exotic pets
30, May, 22

MTG Standard Tier List

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Article at a Glance

The New Capenna Championship has ended! A week has passed since the gigantic tournament and Standard has undeniably been shaken up a bit. Old powerhouses are nowhere to be seen, and the meta as a whole has slowed down… a lot. Don’t get me wrong, Standard was already a midrange grind fest before the Championship, but now it’s a fest of decks that prey on the midrange decks. What does that look like? Well, here’s our MTG Standard tier list for the week of May 30.

1. Jeskai Hinata

mtg hinata dawn crowned

Jeskai Hinata was the deck that I thought would be good in the Set Championship meta, but terrible outside of it. I was very wrong about that. Turns out it’s number one on our MTG Standard Tier list.

Jeskai Hinata came in the top two of almost every major Standard tournament this weekend. This includes winning GGtoor’s $500 open with 129 entrants, the recorded Standard Challenge so far on MTGO and coming second in Seth Manfield’s open. The one exception is the Japanese 2022 championship, where it only placed in the top 16.

magma opus

This deck is ready to prey on a meta that’s taking its time. As long as you can get Hinata on board and fire off your two(ish) mana Magma Opus, you’re in an amazing position. The New Capenna meta has been very unstable for a while, but now that clear frontrunners are beginning to emerge, control decks can get to work. The definitive shell for Hinata only has two cards (March of Swirling Mist is also very powerful in Hinata, but isn’t a hard four of like Hinata and Magma Opus) which allows for the player to fill the rest of the deck with cards that match up well against the rest of the meta. This strategy was targeted in the past, and it fell from fame as a result. Maybe the New Capenna championship iteration of this deck solved a problem with how people were building it, but if history repeats itself, this deck is still very beatable. Now that everyone knows how strong Jeskai Hinata is, the meta will adjust.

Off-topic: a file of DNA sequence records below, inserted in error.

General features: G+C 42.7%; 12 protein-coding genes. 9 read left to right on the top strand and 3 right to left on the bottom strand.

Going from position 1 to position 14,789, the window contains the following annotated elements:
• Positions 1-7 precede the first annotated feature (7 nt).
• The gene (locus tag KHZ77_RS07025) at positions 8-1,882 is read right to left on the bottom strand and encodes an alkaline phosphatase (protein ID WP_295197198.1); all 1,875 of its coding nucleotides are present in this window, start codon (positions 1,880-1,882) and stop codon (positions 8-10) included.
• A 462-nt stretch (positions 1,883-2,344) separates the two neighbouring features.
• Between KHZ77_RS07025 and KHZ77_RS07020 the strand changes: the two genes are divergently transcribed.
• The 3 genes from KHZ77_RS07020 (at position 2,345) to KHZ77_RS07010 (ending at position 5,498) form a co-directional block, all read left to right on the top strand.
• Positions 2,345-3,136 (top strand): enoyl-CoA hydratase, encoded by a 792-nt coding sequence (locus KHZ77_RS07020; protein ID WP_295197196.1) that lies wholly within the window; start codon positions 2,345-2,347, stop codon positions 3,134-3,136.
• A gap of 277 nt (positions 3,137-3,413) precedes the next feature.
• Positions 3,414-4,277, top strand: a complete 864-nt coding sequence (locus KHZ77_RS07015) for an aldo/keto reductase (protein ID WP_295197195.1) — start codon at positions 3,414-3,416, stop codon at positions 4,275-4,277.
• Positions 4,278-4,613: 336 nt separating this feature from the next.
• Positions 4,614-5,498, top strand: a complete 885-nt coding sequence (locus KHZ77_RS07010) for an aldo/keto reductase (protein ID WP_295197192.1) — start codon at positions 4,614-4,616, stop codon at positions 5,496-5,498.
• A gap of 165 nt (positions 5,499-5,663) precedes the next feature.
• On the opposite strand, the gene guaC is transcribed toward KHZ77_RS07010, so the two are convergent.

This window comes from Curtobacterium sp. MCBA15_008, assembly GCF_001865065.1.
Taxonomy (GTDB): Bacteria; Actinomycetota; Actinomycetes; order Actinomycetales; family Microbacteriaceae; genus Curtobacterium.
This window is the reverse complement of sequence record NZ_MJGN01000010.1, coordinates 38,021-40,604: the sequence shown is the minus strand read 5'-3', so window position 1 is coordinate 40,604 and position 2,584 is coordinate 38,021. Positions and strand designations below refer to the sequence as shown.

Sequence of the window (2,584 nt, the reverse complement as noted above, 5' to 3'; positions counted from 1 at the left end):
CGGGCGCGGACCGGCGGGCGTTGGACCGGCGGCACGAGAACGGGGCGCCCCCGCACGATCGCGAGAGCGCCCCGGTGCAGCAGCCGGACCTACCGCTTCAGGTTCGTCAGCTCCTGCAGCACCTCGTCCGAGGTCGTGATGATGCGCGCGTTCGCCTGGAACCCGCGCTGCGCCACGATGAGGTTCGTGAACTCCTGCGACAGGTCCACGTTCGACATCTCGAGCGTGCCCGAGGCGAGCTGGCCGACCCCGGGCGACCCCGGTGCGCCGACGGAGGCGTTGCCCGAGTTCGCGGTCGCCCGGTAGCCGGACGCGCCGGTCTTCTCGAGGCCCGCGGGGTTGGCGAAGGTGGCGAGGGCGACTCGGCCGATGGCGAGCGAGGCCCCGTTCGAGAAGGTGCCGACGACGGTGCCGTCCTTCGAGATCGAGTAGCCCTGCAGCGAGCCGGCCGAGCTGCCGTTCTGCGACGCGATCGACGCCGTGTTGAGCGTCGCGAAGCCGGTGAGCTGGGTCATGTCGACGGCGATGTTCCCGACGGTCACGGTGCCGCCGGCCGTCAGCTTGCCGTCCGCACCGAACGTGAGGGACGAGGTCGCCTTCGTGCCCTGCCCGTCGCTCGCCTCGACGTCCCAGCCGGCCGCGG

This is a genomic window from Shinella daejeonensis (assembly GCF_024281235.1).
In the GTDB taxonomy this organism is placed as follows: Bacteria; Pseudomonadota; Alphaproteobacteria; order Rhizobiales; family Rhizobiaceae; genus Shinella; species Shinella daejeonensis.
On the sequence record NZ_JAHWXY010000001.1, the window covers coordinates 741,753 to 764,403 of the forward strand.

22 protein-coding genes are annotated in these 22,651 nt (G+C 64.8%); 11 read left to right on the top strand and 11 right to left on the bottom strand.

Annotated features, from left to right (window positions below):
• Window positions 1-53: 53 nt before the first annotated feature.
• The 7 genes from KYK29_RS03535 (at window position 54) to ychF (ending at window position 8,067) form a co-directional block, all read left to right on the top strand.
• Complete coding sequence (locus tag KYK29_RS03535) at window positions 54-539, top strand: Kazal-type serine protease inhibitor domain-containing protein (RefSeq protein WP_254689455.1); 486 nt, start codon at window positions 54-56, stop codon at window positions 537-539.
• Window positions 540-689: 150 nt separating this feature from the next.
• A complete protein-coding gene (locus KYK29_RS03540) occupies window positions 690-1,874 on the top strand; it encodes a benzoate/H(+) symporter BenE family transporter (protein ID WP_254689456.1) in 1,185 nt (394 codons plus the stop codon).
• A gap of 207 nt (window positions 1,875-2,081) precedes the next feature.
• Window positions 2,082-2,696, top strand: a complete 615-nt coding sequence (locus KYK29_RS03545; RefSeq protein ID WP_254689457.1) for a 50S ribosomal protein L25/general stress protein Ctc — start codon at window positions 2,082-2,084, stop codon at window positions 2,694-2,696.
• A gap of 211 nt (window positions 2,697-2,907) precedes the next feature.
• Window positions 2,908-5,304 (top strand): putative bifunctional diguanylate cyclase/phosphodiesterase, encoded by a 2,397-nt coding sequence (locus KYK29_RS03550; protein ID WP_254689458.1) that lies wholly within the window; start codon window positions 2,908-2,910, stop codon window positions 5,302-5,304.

2. Izzet Control

goldspan dragon

There isn’t a definitive decklist for this archetype, but this is a strict control deck. There is no Show of Confidence here.

Various Izzet control decks have been out en masse racking up multiple top eight positions, and taking down Seth’s open as well.

The featured decklist took second in the 2022 Japanese Championship this weekend in the hands of Masayasu Tanahashi. For the record, the same decklist also won Seth Manfield’s open.

hullbreaker horror

This deck’s success is pretty similar to Jeskai Hinata’s. Now that Standard has been stabilized somewhat, control decks know what to bring. This is a more traditional control list that uses Goldspan Dragon and Hullbreaker Horror as threats to end the game. This type of deck has been around since Hullbreaker Horror was released in Standard.

galazeth prismari

Notably, there is a version of Izzet Control that is seeing success that’s playing Galazeth Prismari and Wandering Mind instead of Hullbreaker Horror. This deck managed to top eight in the MTGO challenge and the Japanese Championship. Hullbreaker Horror has much better results, but here is something for those who want to try something different.

The featured Izzet Control list (with Hullbreaker Horror in the main deck) beat Jeskai Hinata in both of the tournaments it was played in, but Jeskai Hinata still had better results so far. If Jeskai Hinata is extremely popular in the weeks to come, I expect that this deck will be a better choice. The only reason why this deck isn’t first on our MTG Standard tier list is because Jeskai Hinata has a lot more results. If you want to win in Standard, this is the deck I would play right now.

3. Orzhov Midrange

Orzhov Midrange won the Japanese 2022 Championship this past weekend. This is an incredibly impressive feat and has placed this list as number three on our MTG Standard tier list. This is an old list with some New Capenna cards to bump the deck’s power level a bit. We talked about the origins of this archetype when a player qualified for worlds with only his brews, and the meta has come full circle.

elspeth respendent
Elspeth Resplendent is the new card in this list. There are a lot of hits in the deck with its -3 ability. A lot of major hate for various decks in the format can be cheated out by Elspeth. This includes Archon of Emeria for Storm and Runes, Graveyard Trespasser for graveyard synergy decks like reanimator and Tenacious Underdog midrange, and Reidane, God of the Worthy for any opponents who play a lot of big spells.